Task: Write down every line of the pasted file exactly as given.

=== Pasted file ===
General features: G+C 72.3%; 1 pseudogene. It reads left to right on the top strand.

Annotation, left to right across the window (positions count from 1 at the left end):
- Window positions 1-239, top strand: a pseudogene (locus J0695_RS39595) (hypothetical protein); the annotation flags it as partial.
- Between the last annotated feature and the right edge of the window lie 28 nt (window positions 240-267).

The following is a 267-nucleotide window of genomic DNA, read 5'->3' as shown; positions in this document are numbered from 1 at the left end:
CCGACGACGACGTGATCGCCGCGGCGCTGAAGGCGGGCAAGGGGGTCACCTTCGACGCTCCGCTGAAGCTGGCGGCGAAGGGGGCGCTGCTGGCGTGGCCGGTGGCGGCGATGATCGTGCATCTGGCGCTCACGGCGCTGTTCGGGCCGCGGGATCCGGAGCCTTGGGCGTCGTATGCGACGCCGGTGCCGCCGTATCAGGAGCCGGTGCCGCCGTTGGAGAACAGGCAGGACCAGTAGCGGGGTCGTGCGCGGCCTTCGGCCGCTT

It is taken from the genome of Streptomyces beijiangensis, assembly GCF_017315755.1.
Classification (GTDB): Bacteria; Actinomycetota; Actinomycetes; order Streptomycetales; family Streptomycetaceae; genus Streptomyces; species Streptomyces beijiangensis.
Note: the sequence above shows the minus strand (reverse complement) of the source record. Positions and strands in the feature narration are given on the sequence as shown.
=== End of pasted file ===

General features: G+C 72.3%; 1 pseudogene. It reads left to right on the top strand.

Annotation, left to right across the window (positions count from 1 at the left end):
- Window positions 1-239, top strand: a pseudogene (locus J0695_RS39595) (hypothetical protein); the annotation flags it as partial.
- Between the last annotated feature and the right edge of the window lie 28 nt (window positions 240-267).

The following is a 267-nucleotide window of genomic DNA, read 5'->3' as shown; positions in this document are numbered from 1 at the left end:
CCGACGACGACGTGATCGCCGCGGCGCTGAAGGCGGGCAAGGGGGTCACCTTCGACGCTCCGCTGAAGCTGGCGGCGAAGGGGGCGCTGCTGGCGTGGCCGGTGGCGGCGATGATCGTGCATCTGGCGCTCACGGCGCTGTTCGGGCCGCGGGATCCGGAGCCTTGGGCGTCGTATGCGACGCCGGTGCCGCCGTATCAGGAGCCGGTGCCGCCGTTGGAGAACAGGCAGGACCAGTAGCGGGGTCGTGCGCGGCCTTCGGCCGCTT

It is taken from the genome of Streptomyces beijiangensis, assembly GCF_017315755.1.
Classification (GTDB): Bacteria; Actinomycetota; Actinomycetes; order Streptomycetales; family Streptomycetaceae; genus Streptomyces; species Streptomyces beijiangensis.
Note: the sequence above shows the minus strand (reverse complement) of the source record. Positions and strands in the feature narration are given on the sequence as shown.